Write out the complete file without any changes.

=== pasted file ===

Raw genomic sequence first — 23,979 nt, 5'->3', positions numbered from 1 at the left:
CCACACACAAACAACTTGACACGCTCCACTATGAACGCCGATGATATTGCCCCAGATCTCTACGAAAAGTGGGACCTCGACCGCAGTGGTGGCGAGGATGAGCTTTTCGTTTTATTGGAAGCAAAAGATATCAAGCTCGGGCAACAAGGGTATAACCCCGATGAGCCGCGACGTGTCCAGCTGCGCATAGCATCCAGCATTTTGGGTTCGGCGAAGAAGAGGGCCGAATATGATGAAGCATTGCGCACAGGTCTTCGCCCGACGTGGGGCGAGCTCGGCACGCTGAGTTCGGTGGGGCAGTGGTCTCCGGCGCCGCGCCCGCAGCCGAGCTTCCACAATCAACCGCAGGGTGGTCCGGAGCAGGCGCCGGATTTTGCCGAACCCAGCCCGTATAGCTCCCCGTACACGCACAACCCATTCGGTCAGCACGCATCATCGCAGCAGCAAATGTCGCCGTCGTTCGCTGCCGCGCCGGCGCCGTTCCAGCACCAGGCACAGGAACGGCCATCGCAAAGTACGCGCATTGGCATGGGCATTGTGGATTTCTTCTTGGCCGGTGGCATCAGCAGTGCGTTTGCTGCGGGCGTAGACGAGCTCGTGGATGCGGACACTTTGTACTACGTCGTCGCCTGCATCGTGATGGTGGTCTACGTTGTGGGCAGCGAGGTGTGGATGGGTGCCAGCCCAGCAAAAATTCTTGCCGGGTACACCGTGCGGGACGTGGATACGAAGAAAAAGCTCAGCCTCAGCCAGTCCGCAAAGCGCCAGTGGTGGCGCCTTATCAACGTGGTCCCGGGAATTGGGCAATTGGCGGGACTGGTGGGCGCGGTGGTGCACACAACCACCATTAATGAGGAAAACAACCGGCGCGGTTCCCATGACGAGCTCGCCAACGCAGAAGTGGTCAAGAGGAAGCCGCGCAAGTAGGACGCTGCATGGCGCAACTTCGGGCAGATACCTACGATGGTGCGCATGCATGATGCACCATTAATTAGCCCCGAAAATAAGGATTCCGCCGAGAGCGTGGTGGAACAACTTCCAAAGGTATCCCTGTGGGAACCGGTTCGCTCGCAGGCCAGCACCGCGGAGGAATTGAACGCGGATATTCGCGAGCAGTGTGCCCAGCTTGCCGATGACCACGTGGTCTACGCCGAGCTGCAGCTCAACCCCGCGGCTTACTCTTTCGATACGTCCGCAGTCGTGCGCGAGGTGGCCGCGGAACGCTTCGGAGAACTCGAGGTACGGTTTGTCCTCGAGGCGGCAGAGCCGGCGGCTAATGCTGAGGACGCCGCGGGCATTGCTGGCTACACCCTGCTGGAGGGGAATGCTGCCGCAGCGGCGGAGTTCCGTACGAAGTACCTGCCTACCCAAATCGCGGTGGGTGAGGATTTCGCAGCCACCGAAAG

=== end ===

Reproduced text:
Raw genomic sequence first — 23,979 nt, 5'->3', positions numbered from 1 at the left:
CCACACACAAACAACTTGACACGCTCCACTATGAACGCCGATGATATTGCCCCAGATCTCTACGAAAAGTGGGACCTCGACCGCAGTGGTGGCGAGGATGAGCTTTTCGTTTTATTGGAAGCAAAAGATATCAAGCTCGGGCAACAAGGGTATAACCCCGATGAGCCGCGACGTGTCCAGCTGCGCATAGCATCCAGCATTTTGGGTTCGGCGAAGAAGAGGGCCGAATATGATGAAGCATTGCGCACAGGTCTTCGCCCGACGTGGGGCGAGCTCGGCACGCTGAGTTCGGTGGGGCAGTGGTCTCCGGCGCCGCGCCCGCAGCCGAGCTTCCACAATCAACCGCAGGGTGGTCCGGAGCAGGCGCCGGATTTTGCCGAACCCAGCCCGTATAGCTCCCCGTACACGCACAACCCATTCGGTCAGCACGCATCATCGCAGCAGCAAATGTCGCCGTCGTTCGCTGCCGCGCCGGCGCCGTTCCAGCACCAGGCACAGGAACGGCCATCGCAAAGTACGCGCATTGGCATGGGCATTGTGGATTTCTTCTTGGCCGGTGGCATCAGCAGTGCGTTTGCTGCGGGCGTAGACGAGCTCGTGGATGCGGACACTTTGTACTACGTCGTCGCCTGCATCGTGATGGTGGTCTACGTTGTGGGCAGCGAGGTGTGGATGGGTGCCAGCCCAGCAAAAATTCTTGCCGGGTACACCGTGCGGGACGTGGATACGAAGAAAAAGCTCAGCCTCAGCCAGTCCGCAAAGCGCCAGTGGTGGCGCCTTATCAACGTGGTCCCGGGAATTGGGCAATTGGCGGGACTGGTGGGCGCGGTGGTGCACACAACCACCATTAATGAGGAAAACAACCGGCGCGGTTCCCATGACGAGCTCGCCAACGCAGAAGTGGTCAAGAGGAAGCCGCGCAAGTAGGACGCTGCATGGCGCAACTTCGGGCAGATACCTACGATGGTGCGCATGCATGATGCACCATTAATTAGCCCCGAAAATAAGGATTCCGCCGAGAGCGTGGTGGAACAACTTCCAAAGGTATCCCTGTGGGAACCGGTTCGCTCGCAGGCCAGCACCGCGGAGGAATTGAACGCGGATATTCGCGAGCAGTGTGCCCAGCTTGCCGATGACCACGTGGTCTACGCCGAGCTGCAGCTCAACCCCGCGGCTTACTCTTTCGATACGTCCGCAGTCGTGCGCGAGGTGGCCGCGGAACGCTTCGGAGAACTCGAGGTACGGTTTGTCCTCGAGGCGGCAGAGCCGGCGGCTAATGCTGAGGACGCCGCGGGCATTGCTGGCTACACCCTGCTGGAGGGGAATGCTGCCGCAGCGGCGGAGTTCCGTACGAAGTACCTGCCTACCCAAATCGCGGTGGGTGAGGATTTCGCAGCCACCGAAAG